There are a few bands (if any) whose development excites me as much as Feather Mountain’s. The progressive metal four-piece recently announced they are entering the studio to record material for their upcoming album, so it’s time for the hype to get big again.
I was incredibly honoured and privileged to get a pass in their studio and get the chance to ask them a few questions about the new stuff they are working on. Things are looking bright for the band, and there is a lot to look forward to in many aspects. The interview below goes over what the band is currently planning and working on, the process and inspiration behind the new album, and the journey they walked since their debut album Nidus.
Photo by Hecticmundo
Feather Mountain is a Copenhagen-based progressive metal band with striking potential and possibly the best debut you could ask for. Nidus impresses with coherence and beautiful fusion of diverse elements – melodic instrumental build-ups, mellow vocals, aggressive parts, and absolute sync between different instruments. The seven songs on the album take you on an immersive journey and construct a world of well-expressed emotions including glory, hope, devastation, and dismay.
Hear how it all started and check my review on the album
I talked to the band in June – the guys were kind enough to welcome me at their rehearsal space and displayed outstanding humbleness creating a friendly, but professional atmosphere. Since discovering their music and meeting them, Feather Mountain quickly turned into one of the bands whose development I couldn’t wait to observe.
I was ecstatic when they offered me a chance to visit their studio to catch up and talk about the new album, which they are now in the process of recording.
Based on the conversation Christian, Jens, Andreas, Mikkel, and I had, Nidus as a debut album, and the short teasers the band put out on social media I have solid reasons to consider the upcoming album a gigantic step forward for the band. The boys have been hard at work, and they are elevating their music by focusing on getting better as a group and bringing in a trustworthy team of collaborators.
This year has been a rollercoaster for most of us, Feather Mountain included, but it seems things are moving forward for the band. I am sure they will get far – those guys work hard, they overcome every obstacle on their way, and they deserve to conquer the scene. It’s just a matter of time, and the new album is bound to bring them closer to that.
Once again, huge thank you to Christian and Andreas Dahl-Blumenberg, Mikkel Lohmann, and Jens Baalkilde Andersen for being the humblest, most open and welcoming band out there and taking the time, energy, and interest to make this interview amazing. In case you missed out, follow Feather Mountain on Spotify, Facebook, and Instagram, support them on Bandcamp (sick merch available, by the way), and read our first interview.
Photo by Hecticmundo
You are in the process of recording the new album – I assume you are eager to put it out in the world? When can we expect a new release from Feather Mountain or is it too early for such announcements?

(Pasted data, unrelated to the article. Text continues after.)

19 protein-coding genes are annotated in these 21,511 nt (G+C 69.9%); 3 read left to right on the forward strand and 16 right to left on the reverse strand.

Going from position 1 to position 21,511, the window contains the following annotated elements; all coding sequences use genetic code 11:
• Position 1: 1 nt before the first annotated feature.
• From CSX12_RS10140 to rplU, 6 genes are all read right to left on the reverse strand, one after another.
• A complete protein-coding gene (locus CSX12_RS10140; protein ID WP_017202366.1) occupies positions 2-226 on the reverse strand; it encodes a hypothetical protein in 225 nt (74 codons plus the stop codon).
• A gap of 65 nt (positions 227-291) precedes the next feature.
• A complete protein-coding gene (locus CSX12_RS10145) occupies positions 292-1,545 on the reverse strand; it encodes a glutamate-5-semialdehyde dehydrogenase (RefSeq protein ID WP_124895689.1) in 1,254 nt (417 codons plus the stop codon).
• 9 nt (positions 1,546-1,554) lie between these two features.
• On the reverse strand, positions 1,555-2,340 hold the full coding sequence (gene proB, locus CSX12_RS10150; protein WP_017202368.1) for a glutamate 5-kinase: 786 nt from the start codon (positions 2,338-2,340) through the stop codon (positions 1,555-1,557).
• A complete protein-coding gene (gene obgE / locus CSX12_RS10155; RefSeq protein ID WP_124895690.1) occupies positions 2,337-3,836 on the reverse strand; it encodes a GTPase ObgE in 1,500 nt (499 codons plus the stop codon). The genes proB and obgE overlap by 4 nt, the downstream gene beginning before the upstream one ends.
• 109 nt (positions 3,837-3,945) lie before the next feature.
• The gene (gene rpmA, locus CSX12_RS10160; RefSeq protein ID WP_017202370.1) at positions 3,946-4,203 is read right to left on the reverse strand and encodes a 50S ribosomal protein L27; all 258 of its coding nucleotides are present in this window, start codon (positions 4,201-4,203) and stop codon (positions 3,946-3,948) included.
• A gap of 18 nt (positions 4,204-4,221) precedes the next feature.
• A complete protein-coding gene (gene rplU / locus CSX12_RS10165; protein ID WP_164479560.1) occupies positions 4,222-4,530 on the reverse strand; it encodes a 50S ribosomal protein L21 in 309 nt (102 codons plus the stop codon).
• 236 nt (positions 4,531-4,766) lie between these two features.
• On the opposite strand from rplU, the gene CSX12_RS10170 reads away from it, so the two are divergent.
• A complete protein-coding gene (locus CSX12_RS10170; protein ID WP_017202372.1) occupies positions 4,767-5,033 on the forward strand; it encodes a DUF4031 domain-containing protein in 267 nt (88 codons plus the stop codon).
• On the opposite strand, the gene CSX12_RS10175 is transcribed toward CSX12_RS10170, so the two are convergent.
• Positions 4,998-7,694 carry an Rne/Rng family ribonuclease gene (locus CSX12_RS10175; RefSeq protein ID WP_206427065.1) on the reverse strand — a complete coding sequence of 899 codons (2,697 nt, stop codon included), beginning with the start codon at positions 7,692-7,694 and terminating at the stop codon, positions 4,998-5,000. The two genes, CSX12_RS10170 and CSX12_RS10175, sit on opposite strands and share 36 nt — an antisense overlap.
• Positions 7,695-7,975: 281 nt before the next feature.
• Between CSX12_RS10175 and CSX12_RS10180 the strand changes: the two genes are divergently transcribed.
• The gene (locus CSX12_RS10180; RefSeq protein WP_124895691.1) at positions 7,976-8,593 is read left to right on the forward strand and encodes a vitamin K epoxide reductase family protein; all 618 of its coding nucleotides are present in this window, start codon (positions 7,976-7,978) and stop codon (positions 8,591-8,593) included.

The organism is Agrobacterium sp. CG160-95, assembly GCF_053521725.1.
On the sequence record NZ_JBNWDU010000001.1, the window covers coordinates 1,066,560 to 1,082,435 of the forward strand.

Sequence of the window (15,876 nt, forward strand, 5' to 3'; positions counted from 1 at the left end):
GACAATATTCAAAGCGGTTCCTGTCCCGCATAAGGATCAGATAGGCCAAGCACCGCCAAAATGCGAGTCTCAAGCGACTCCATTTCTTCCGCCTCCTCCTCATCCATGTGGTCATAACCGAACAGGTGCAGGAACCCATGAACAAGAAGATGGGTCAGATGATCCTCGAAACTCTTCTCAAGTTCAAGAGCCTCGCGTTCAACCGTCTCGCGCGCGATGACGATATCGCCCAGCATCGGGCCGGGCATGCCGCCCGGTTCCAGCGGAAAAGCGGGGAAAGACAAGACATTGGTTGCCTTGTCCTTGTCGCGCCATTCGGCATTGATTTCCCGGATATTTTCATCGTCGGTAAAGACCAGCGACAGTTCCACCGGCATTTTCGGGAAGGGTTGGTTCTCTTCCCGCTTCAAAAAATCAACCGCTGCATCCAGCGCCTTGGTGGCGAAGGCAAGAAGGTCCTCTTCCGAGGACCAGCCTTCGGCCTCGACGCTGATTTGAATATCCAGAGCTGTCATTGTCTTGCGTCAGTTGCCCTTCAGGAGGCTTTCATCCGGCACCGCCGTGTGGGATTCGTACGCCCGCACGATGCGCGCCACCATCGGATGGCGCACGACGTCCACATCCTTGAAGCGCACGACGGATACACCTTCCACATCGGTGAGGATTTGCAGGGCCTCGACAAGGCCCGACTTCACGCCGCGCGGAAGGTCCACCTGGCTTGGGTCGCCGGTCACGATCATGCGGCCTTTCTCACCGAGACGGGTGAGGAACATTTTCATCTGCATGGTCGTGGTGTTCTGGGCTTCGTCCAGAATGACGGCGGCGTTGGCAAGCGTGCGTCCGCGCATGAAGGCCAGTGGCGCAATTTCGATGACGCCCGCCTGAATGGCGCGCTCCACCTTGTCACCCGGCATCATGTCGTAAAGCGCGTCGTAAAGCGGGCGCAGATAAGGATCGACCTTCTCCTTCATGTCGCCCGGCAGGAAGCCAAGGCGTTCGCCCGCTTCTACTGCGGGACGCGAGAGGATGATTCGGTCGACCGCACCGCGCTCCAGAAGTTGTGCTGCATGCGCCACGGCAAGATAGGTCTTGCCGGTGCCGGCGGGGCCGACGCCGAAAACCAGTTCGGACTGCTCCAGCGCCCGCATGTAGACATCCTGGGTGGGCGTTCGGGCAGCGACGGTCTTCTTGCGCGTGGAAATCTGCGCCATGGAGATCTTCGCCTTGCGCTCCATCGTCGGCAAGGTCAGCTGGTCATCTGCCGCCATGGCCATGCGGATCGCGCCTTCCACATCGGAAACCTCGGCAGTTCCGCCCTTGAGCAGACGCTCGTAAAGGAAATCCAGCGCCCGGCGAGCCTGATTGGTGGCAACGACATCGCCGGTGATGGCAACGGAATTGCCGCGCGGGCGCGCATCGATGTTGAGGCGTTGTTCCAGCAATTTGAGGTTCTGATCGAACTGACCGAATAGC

Jens: Official announcements are hard to make, but we hope to get the first single out in the summer.
Mikkel: We have plans for multiple singles and videos if all goes well.
Andreas: We want to work with different crews for the videos. We have been discussing two different formats – we want to make an animated video and another one in the style of In Passing. There are different influences we want to try out.
Christian: We try to plan as much as we can but let’s see how it goes. I think the singles are going to be songs from this session we are doing now. We are recording three songs this and next weekend, and it is probably going to be some of them that will come out first.
Last time we spoke, you said you want to try new things with the new album. How different was the writing process compared to working on Nidus? Did you manage to satisfy your desire for experimentation?
Andreas: It was very different. Nidus was sort of closing a chapter. We had old material that we had to figure out if we wanted to use or discard and replace with new writing. We thought it would be cool and generally better to release what we had instead of starting over. We have been doing that quite a lot already, so Nidus was a wrap up in that sense.
We had Jens and Oliver, who wrote three out of seven songs from Nidus. So this new album, for me, is more personal for the group as a whole. Jens has been a big part of the process.
Jens: Yes, I wrote every guitar part, and I was involved in the writing of all the songs for this album. In Nidus it was only three songs I was involved in.
Christian: Jens has been a big part of the whole process, which makes everything about the album way more personal. Nidus has an essence of coherence because we worked hard to bring the songs together and make the album sound like an album instead of a collection of different songs.
The next album has even more of that, but it is also way more personal. We tried to express some abstract emotions through the music. Andreas and I have a very close relative who is newly diagnosed with Alzheimer’s.